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Emergency Student Loans

Some colleges and universities offer students some type of temporary loan assistance. To find out about these loans, visit either an Emergency Loan Department or an Office of Student Accounts. The school acts as a direct lender to students in need. Emergency loans are typically either interest-free or come with low interest rates. These loans are granted to half-time or full-time students who are unable to meet education-related expenses.

Funds are available to students for:

  • Tuition
  • Rent
  • Books and supplies
  • Miscellaneous costs

These loans are also granted to students who have applied for, but have not yet received, financial aid. It is important to remember that you are responsible for tuition payment and other school-related expenses even if your financial aid has not been disbursed.

Undergraduates who are first-time federal loan borrowers must wait thirty days following the beginning of classes to receive their money. In these cases, your school will loan you the funds to cover these costs until your aid arrives. Once your aid is disbursed, most schools will deduct the amount of your emergency loan from your principal financial aid balance.

Applying for an emergency loan is a simple process at almost every institution. Generally, each application takes only about five to ten minutes to complete. Usually, the only information required for these forms is your name, address, student identification number, two or three references, and a general explanation of your need.

Most schools charge a processing fee that is added to the principal balance and due when the loan is repaid.

TIP…When applying for an emergency loan, make sure you allow enough time for the form to be processed so that you will receive the money in time to pay your bills. Check with the financial aid office at your school for the length of the processing period.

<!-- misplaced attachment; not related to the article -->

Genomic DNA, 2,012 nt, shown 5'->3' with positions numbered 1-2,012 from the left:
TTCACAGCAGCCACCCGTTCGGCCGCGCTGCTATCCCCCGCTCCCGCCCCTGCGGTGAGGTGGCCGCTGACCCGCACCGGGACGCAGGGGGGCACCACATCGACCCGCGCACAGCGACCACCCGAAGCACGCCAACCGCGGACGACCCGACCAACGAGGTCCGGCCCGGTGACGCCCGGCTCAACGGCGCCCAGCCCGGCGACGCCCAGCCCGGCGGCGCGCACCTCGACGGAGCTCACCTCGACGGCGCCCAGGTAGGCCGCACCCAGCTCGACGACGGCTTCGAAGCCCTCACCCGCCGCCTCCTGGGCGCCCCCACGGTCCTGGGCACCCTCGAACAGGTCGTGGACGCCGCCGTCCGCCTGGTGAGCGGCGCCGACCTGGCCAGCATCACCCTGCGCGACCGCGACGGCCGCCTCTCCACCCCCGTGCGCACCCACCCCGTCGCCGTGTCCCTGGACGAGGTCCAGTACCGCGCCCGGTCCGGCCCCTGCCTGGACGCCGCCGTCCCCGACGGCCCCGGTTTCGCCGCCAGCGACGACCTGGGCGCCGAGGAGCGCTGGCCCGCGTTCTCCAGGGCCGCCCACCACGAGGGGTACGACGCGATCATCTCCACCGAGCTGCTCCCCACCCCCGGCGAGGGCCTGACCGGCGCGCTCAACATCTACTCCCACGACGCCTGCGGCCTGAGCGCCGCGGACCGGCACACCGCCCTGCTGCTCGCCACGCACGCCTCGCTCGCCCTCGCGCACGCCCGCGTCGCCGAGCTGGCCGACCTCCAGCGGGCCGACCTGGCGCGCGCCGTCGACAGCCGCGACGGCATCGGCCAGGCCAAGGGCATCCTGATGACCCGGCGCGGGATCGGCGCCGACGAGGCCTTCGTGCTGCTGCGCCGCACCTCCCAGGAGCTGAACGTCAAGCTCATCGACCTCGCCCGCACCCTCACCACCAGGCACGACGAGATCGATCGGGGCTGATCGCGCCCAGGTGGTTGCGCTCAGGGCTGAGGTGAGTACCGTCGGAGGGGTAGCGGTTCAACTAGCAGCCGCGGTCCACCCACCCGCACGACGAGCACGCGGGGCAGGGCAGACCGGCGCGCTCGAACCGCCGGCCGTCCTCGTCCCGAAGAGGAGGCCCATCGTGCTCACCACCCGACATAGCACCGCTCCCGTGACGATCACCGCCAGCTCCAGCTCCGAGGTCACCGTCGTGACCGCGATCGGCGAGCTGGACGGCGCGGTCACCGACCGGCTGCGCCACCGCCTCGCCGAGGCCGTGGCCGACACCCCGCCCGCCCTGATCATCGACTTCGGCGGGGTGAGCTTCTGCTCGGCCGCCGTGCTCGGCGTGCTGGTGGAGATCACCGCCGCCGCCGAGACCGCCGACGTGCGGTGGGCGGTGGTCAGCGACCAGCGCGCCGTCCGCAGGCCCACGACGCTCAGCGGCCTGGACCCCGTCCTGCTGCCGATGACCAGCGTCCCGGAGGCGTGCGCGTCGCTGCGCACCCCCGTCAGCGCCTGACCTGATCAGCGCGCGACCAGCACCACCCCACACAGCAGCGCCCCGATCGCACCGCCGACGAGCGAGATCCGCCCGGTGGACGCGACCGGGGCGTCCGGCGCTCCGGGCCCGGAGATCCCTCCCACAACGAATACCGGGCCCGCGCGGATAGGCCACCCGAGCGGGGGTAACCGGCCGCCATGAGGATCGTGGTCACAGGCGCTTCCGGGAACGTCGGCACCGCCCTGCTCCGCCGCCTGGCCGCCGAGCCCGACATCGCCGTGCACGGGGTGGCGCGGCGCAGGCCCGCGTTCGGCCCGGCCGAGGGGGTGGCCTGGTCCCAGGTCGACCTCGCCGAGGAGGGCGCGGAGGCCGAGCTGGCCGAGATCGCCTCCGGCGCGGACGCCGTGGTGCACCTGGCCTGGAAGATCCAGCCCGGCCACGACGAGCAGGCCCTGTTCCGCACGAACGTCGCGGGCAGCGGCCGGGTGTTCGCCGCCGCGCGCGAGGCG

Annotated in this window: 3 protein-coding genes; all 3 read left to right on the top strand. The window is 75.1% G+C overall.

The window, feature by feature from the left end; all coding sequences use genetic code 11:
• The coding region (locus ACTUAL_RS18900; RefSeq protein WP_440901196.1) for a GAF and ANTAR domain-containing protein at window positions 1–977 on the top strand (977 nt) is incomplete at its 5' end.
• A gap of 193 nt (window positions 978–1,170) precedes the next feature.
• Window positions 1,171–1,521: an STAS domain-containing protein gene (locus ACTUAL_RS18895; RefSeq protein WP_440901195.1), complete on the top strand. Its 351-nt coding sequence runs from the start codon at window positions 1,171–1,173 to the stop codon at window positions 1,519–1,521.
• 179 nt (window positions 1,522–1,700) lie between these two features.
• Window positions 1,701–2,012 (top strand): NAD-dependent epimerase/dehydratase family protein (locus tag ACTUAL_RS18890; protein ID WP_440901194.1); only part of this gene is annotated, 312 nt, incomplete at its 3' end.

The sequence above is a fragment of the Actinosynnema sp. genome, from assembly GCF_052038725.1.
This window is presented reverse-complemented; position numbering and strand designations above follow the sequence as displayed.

Emergency loans, when available, are not granted if the student has an unpaid balance or has previously defaulted on an emergency loan. The amount of money each student is eligible to receive depends on the student’s expenses.

Most schools have a set amount for tuition and other expenses (typical amounts range from $50 to $500), but students are eligible to borrow more than this amount with a co-signer. The co-signer can be a parent, legal guardian, or responsible adult who signs a promissory note agreeing to fully repay the amount borrowed should the student be unable to do so.

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Students usually have between 30 and 90 days to repay the loan, depending on the institution. If you can’t meet the deadline, most schools will grant extensions, depending on your financial situation.

Emergency loans are not as common at colleges and universities as they once were, so it’s best to explore other options before looking into this type of loan. Remember, your college or university is willing to help you in any way possible.

If you are having or anticipate having difficulty meeting your tuition, living, or other expenses, contact the financial aid office at your school for information on all your options.

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